When you're talking about the guild photo, you're not talking like "you, in the back, a little to the left", right? That's taking the images of the all the avatars from your records and putting them together into a shot?

John: That's correct. We can do posters too, posters of your character. You know those Figureprints for WoW? I have one of those myself, they're really cool. How awesome would it be, though, to click a button and have a high-rez printout of your character mailed to you? I think people will flip out over that kind of stuff.

We wanted a simple system that players could use in-game to do that without any fuss.

Initially all of the content you've rolled out is in-game items, though.

John: I don't want to change the topic away from that, yeah. We launched with all in-game items in EQ and EQII. I think we did it balanced. I think we did it in a way that's pretty low-level and minor, and the elephant in the room is something like "Is this a slippery slope?" Are we going to be selling Fiery Avengers down the line, stuff like that.

The answer is no in EverQuest and EverQuest II. Our intent is purely to give fun and convenience items.

"How awesome would it be, though, to click a button and have a high-rez printout of your character mailed to you? "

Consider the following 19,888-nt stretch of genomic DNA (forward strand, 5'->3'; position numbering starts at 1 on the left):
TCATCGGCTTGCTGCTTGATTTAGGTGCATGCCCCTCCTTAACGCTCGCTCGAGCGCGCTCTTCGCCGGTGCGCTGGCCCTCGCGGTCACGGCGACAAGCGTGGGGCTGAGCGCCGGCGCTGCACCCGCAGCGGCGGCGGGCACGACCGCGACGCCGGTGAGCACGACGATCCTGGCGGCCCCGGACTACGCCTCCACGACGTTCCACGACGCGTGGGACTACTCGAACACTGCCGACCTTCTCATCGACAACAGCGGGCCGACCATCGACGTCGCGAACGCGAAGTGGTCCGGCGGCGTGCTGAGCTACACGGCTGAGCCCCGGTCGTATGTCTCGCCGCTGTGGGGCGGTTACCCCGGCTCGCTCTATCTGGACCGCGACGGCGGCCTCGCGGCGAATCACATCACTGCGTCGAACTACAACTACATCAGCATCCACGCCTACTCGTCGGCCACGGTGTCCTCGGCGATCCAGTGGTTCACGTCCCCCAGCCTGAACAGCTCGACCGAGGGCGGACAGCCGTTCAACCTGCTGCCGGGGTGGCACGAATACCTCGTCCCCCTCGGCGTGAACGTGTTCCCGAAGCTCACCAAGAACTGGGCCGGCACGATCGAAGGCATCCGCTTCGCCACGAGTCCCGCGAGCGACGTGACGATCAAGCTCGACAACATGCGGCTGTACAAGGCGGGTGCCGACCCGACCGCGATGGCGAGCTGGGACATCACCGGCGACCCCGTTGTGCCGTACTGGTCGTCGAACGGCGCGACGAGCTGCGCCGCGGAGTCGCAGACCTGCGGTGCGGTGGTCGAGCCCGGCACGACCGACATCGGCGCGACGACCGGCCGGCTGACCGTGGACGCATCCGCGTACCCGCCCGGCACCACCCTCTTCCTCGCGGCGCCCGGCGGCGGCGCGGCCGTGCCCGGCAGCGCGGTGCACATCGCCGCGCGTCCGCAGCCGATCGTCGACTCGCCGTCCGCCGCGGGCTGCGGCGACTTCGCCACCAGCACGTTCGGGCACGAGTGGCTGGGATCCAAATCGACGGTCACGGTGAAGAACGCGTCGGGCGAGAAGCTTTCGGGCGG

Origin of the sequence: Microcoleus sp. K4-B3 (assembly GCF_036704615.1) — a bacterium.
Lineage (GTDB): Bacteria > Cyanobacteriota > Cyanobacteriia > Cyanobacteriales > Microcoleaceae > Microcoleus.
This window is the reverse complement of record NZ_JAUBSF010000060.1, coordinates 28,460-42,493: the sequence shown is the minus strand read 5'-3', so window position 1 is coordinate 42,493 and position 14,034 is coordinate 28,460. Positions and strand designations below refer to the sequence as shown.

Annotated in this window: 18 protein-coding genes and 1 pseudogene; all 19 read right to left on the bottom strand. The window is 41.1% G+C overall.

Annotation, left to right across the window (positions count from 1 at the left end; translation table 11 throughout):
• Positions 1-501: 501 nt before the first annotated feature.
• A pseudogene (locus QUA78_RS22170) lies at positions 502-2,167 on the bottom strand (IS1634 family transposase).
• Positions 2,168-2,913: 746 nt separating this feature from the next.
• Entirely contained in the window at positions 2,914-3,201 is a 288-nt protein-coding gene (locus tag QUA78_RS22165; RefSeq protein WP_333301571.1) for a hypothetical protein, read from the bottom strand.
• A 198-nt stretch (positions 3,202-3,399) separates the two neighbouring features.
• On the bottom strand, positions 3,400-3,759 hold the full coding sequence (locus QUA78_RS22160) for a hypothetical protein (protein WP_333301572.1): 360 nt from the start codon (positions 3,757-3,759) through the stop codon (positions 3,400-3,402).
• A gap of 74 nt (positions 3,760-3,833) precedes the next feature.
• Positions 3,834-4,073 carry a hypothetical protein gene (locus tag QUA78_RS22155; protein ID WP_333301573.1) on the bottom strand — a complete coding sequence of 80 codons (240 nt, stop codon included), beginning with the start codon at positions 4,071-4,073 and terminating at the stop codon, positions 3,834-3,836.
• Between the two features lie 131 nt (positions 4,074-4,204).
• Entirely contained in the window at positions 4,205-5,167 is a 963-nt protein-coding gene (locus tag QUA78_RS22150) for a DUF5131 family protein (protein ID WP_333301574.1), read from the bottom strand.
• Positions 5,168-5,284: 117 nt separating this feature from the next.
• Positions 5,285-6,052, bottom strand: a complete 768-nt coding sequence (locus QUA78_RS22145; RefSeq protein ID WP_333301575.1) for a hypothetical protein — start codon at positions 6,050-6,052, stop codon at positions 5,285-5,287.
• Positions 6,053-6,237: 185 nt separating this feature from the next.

Is that something we might see in other titles then, perhaps not having that as a hard and fast rule?

John: It's not going to be a hard and fast rule depending on the title. A good example is - and I want to be explicit, this is just an example – a weapon in The Agency might be a good fit for this. The Agency is all about player skill, and so buying a weapon might not be such a big deal. In other countries there are a lot of games like Counter-Strike with microtransaction models. [ed: We've discussed systems like this when talking about Nexon's Combat Arms.]

I don't want these kinds of things to have an adverse effect on game balance. If we build this into game balance in some games, where this is a part of the game from the get-go, that's a different story. With other games, this just won't be a part of the gameplay. In DC Universe Online, for example, there's no way we'd sell superpowers with Station Cash or something like that. It wouldn't make sense.

We're not going to make EQ, EQII, or any future EverQuest game into a microtransaction-based title. We're just adding in optional microtransactions. That's the way I'd put it.

This article was originally published on Massively.
Massively's Unofficial Station Cash FAQ